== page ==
At a recent Detroit User Experience meetup event, I was surprised when my contact person for our sponsor publicly thanked me for organizing the event.
It was at the beginning of our event, when our sponsors have an opportunity to talk about their organization, share news, and any job opportunities.
Our sponsor thanked me personally:
Deborah, you should consider teaching a workshop on how to organize meetup events! I know I’d come!
I was surprised and humbled to be called out. And I thanked him for his kind words.
What a wonderful feeling!
It’s the first time in over eight years of organizing local meetup events that a sponsor has publicly recognized and acknowledged my organizing efforts.
And it reminded me of why I’m actively involved in organizing local meetups. It’s similar to Tim Berners-Lee quote about the web:
The original idea of the web was that it should be a collaborative space where you can communicate through sharing information.
My main reason for organizing meetups: to create a community where you can share information and resources with other local people interested in the same topic.
My Other Reasons for Organizing Meetups
With so many hours spent in front of a computer monitor or on a digital device, meetup groups are a great opportunity to meet face-to-face with others in your community.
Whether it’s a:
- Group help session
- Networking event at a local restaurant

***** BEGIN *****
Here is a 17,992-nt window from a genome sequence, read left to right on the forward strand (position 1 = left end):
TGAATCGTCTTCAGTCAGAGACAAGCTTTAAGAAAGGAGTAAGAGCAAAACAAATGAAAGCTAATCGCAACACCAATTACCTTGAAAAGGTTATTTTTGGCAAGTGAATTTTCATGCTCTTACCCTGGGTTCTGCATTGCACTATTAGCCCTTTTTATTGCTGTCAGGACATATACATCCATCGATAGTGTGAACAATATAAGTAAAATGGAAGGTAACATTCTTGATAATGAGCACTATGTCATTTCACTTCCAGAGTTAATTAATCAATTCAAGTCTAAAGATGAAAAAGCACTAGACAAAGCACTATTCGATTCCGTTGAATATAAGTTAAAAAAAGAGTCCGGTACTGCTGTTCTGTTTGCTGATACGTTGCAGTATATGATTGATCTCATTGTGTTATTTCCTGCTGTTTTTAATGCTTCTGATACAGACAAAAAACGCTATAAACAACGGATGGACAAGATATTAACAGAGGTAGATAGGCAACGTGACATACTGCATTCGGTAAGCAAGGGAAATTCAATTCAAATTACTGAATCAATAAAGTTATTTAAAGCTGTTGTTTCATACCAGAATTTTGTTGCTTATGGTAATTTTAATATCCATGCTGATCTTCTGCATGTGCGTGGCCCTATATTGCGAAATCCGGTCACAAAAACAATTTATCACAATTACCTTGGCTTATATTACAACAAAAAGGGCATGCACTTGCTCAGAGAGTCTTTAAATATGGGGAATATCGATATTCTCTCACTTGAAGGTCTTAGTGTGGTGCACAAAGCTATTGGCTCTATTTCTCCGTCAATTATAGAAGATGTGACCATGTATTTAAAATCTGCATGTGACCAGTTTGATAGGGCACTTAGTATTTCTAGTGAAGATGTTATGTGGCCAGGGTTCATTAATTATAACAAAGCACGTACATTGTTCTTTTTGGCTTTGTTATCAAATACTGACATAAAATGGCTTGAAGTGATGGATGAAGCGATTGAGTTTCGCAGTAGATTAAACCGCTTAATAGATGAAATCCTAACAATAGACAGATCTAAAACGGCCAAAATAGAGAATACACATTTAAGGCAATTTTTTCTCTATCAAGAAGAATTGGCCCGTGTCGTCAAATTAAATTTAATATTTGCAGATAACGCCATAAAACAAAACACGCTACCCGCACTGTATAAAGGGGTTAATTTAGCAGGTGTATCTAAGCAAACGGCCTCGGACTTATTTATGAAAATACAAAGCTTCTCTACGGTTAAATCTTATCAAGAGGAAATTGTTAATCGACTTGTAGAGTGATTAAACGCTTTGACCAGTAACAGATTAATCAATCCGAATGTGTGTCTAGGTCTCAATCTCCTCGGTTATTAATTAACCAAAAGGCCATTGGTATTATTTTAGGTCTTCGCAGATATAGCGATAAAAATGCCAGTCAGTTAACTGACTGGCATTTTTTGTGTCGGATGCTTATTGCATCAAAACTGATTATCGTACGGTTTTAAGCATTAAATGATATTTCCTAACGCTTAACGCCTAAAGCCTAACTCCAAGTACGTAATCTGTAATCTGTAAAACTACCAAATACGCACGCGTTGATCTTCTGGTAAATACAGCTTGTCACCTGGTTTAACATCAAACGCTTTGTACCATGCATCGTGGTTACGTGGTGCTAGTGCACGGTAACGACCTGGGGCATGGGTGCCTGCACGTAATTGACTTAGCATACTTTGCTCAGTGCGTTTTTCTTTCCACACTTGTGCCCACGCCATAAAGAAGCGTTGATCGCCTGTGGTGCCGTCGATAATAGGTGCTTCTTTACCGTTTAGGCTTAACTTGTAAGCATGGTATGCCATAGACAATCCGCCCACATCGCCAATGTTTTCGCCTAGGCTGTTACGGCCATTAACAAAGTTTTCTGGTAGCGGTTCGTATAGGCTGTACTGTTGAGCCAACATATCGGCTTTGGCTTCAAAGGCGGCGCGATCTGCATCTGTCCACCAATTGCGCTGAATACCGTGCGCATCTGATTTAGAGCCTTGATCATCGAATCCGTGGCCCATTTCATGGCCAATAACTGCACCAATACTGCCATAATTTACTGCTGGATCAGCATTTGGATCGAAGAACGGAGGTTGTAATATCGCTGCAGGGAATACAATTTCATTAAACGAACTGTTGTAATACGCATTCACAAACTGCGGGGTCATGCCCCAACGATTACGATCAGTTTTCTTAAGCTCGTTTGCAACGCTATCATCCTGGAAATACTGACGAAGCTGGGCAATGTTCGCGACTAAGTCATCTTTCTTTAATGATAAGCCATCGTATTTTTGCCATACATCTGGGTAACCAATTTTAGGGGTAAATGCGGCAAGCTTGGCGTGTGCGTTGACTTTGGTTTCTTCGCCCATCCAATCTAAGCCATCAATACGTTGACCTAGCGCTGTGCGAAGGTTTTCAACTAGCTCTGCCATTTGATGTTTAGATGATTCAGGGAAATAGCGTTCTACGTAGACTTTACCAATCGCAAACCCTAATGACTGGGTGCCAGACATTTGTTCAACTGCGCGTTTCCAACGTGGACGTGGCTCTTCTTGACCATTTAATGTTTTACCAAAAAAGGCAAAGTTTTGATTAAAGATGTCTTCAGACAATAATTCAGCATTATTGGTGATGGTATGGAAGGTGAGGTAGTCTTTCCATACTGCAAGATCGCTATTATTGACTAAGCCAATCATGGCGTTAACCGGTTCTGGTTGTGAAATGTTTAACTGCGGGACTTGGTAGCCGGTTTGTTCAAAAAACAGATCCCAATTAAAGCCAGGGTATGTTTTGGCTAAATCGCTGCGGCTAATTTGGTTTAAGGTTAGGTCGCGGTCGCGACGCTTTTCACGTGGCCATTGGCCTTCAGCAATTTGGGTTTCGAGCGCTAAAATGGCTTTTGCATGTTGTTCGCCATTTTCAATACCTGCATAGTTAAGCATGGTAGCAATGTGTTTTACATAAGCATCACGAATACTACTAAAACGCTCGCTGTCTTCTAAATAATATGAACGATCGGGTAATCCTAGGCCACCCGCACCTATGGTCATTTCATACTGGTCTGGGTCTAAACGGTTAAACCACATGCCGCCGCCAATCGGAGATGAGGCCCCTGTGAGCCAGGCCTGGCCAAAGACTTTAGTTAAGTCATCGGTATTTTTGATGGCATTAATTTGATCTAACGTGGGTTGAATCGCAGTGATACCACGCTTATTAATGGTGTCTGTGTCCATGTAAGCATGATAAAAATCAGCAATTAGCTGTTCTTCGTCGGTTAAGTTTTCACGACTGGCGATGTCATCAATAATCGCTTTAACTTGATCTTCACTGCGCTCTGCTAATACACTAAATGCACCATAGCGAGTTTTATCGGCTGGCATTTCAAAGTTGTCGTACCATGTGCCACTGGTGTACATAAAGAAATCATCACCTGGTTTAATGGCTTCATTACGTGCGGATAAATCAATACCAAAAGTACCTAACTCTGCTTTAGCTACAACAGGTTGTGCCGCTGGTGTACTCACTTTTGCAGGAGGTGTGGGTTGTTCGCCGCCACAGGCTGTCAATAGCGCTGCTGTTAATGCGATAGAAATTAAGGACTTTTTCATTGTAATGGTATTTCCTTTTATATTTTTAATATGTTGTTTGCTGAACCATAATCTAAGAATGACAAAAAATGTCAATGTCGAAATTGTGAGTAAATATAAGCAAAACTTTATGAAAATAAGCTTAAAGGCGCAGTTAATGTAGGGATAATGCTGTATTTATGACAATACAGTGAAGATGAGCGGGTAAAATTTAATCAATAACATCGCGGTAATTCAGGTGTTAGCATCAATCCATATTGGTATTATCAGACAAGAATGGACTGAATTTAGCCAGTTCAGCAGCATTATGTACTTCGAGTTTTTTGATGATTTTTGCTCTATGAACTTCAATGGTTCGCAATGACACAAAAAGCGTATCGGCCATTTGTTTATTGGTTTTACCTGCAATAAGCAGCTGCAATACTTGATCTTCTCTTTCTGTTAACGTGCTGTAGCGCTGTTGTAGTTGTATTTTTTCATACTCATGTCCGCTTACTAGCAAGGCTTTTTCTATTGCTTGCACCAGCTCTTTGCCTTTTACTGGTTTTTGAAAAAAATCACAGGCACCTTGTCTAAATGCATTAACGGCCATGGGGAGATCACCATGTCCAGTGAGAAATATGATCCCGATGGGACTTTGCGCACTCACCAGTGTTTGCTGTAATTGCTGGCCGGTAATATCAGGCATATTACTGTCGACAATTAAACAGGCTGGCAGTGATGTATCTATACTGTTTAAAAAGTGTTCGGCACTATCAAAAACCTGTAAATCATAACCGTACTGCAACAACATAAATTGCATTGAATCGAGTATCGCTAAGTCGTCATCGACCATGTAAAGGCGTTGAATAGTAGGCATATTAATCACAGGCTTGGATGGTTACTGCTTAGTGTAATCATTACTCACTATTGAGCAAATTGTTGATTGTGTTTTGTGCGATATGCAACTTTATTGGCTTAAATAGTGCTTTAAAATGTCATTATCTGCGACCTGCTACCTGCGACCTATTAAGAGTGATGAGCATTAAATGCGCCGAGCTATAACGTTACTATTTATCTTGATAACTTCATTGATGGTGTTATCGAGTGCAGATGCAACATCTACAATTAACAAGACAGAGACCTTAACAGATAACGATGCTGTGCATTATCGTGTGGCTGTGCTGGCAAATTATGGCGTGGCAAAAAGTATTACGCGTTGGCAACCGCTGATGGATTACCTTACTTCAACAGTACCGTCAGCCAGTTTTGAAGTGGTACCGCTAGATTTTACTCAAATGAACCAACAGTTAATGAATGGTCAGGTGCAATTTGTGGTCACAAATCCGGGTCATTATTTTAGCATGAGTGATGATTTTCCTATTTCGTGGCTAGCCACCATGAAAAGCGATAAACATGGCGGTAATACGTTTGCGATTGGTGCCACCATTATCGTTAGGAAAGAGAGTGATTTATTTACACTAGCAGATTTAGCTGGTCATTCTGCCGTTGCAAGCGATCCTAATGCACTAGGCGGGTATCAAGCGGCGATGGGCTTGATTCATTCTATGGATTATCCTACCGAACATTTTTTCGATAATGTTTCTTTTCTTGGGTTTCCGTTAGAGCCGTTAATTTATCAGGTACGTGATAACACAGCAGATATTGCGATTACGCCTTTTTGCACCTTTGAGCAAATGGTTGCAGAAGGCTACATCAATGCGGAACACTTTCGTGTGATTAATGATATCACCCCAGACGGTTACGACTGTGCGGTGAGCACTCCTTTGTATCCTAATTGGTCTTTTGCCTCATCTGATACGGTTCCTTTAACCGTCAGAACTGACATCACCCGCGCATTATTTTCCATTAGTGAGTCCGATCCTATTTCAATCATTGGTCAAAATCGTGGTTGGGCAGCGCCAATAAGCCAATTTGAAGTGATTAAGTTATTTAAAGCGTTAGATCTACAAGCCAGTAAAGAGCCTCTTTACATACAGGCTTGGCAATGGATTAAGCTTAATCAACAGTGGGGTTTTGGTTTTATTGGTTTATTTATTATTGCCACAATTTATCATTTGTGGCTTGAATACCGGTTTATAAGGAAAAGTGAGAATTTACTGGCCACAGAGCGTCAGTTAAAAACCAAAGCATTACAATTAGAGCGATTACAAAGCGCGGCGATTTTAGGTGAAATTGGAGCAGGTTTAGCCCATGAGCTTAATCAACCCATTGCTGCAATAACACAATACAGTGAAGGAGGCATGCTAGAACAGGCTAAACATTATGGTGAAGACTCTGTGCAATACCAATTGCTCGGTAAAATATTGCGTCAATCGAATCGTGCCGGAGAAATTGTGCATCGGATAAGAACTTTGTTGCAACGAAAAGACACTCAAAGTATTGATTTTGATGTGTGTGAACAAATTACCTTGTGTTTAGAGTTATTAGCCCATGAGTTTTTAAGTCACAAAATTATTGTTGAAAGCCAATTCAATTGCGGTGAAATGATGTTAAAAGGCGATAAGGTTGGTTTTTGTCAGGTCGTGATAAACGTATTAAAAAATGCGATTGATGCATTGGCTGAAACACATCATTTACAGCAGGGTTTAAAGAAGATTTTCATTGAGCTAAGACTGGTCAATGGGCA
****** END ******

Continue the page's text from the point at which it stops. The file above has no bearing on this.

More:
- Hand-on workshop
- Presentation about latest techniques
meetup events offer support, camaraderie, and opportunities to learn something new.
In addition, meetups are the ideal place for first-time speakers to get their feet wet for giving presentations.
Meetups are a friendly and forgiving environment to help you get over your jitters for speaking for the first time.
For someone who moves to a new area, meetup groups make it easy to find friends, colleagues in the same profession, and interact with others.
Reasons to Start Meetup Groups
I know other leaders create meetup groups for different reasons, including:
- Lead generation for their business
- Paid training workshops
- Promote themselves as a community leader
- Credibility for their profession. It adds another item to LinkedIn or their resume as they search for jobs or apply within their company for a new job.
- Find experienced people to join their team or company
All valid reasons to lead a meetup group, but not my reasons.
While I’m a believer in charging a minimal fee for meetups (to cover costs and make sure people attend) I believe any leftover funds should be used by the group for refreshments, networking, or other meetup activity for all members.
Personally, I don’t do it for money or any personal gain.
I do it for the community.
I’ve been blessed to meet people and learn things over the past eight years I would not have been able to, if I wasn’t organizing meetup events.
I’ve helped organize five meetup groups; currently I’m an organizer for three groups.
Over the years, I’ve watched meetups grow, as friendships develop and people in the meetup community learn and share with each other.
Yes, organizing events has its share of ups and downs. But the benefits far outweigh the challenges.
There’s nothing better than seeing a meetup community gather together in person, talk about their shared interests, and learn from each other!